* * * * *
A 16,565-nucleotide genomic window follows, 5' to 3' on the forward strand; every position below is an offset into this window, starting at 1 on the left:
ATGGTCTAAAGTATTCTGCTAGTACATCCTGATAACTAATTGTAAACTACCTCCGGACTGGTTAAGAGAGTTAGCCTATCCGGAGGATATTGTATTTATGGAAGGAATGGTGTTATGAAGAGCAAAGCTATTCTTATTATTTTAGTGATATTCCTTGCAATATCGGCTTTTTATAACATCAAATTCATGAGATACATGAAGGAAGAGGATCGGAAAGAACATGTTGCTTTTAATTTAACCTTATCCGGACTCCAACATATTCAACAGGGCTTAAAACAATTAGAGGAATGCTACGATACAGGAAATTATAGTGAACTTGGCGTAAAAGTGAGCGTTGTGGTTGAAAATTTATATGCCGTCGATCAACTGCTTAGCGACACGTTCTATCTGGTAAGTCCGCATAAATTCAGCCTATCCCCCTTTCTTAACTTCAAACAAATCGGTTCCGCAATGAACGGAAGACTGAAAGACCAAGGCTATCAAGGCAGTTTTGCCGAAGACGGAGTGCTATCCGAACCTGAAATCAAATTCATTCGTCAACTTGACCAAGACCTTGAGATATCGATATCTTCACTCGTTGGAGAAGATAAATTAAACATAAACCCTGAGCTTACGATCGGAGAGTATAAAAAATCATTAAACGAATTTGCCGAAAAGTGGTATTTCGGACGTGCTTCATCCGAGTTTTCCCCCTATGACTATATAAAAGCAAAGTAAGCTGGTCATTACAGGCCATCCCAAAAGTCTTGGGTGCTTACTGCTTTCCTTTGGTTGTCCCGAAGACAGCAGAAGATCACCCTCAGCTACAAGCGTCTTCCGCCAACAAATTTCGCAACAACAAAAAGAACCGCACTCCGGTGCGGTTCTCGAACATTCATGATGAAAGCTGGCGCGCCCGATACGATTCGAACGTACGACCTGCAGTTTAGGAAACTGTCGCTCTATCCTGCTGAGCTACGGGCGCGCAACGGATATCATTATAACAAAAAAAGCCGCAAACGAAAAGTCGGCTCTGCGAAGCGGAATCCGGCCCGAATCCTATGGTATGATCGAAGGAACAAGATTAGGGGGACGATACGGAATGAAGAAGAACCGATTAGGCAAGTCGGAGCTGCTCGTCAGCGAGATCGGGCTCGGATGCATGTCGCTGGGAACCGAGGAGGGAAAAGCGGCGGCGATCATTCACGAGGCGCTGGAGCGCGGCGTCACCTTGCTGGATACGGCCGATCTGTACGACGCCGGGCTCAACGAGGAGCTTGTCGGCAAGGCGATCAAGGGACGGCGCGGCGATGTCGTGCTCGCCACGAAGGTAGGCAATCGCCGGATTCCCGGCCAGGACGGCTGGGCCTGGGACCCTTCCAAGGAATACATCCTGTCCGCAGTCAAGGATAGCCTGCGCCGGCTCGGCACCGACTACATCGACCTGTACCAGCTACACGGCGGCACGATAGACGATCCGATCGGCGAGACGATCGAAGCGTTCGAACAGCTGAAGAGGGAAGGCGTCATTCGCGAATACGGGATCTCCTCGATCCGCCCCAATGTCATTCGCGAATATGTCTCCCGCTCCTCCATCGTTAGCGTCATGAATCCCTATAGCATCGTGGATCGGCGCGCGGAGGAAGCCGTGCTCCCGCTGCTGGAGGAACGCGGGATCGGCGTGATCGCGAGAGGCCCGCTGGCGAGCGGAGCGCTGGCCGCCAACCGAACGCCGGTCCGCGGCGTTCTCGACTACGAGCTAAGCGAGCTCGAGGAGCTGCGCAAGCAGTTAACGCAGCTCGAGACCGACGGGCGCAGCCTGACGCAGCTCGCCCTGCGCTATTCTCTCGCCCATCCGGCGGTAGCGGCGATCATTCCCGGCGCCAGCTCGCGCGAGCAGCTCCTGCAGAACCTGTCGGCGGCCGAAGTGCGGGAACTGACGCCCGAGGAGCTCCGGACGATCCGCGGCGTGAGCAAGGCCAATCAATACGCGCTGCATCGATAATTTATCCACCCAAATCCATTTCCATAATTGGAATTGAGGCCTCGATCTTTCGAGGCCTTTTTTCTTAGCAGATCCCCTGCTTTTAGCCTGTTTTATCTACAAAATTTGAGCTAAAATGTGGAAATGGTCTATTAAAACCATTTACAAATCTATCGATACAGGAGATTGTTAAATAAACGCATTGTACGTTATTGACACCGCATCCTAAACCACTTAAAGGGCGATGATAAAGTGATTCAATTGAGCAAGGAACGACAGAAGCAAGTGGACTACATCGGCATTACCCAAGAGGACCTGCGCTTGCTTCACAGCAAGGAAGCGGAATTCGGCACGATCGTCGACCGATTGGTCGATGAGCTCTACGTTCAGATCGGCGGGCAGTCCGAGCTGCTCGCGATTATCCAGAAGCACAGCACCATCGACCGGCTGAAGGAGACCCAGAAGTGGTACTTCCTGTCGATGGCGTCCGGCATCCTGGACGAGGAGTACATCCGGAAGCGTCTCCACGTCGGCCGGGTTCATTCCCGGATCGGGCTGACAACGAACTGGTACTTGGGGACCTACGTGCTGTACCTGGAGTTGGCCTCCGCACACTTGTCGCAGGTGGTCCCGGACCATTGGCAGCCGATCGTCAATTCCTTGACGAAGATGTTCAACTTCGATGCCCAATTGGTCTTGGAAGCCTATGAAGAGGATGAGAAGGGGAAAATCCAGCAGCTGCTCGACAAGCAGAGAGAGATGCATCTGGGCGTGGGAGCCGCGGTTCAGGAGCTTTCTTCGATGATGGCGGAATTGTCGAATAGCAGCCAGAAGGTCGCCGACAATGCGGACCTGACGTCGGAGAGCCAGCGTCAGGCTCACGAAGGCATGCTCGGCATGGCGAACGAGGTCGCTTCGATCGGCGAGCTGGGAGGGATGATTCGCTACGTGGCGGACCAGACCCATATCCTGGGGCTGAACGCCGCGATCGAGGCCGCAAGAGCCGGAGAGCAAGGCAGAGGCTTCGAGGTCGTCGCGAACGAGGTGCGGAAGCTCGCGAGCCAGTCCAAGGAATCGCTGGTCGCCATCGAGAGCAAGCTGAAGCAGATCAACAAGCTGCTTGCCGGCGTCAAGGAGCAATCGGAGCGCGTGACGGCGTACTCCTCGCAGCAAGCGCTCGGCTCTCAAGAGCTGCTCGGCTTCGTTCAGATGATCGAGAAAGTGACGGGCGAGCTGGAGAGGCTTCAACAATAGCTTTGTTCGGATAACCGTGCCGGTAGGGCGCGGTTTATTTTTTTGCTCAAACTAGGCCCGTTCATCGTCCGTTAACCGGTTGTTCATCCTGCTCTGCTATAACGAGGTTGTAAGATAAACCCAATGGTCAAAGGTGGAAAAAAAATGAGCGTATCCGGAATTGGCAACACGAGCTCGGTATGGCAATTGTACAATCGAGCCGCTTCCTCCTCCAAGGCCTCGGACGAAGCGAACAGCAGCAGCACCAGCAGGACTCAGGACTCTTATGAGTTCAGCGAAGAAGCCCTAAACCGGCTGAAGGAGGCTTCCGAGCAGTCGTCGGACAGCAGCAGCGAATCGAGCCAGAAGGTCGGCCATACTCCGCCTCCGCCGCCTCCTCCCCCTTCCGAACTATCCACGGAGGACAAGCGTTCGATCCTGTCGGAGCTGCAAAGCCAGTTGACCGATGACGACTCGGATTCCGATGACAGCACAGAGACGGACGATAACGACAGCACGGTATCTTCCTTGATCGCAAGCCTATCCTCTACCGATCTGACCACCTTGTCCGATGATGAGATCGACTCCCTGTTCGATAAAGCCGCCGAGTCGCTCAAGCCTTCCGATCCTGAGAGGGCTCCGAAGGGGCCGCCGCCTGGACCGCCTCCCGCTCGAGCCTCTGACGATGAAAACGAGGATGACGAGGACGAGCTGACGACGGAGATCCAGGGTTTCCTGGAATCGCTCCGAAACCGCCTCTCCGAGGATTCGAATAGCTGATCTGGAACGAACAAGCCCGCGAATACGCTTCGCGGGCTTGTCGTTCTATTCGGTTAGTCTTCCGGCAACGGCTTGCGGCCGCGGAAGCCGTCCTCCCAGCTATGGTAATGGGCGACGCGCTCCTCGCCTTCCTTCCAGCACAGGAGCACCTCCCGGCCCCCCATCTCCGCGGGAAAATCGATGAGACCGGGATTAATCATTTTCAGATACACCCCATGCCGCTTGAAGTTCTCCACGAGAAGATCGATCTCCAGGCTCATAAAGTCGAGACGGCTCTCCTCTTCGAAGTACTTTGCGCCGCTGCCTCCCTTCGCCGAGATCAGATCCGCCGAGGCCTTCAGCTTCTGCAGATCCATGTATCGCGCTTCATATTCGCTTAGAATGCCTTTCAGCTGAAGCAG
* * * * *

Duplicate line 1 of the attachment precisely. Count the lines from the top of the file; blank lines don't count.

A 16,565-nucleotide genomic window follows, 5' to 3' on the forward strand; every position below is an offset into this window, starting at 1 on the left: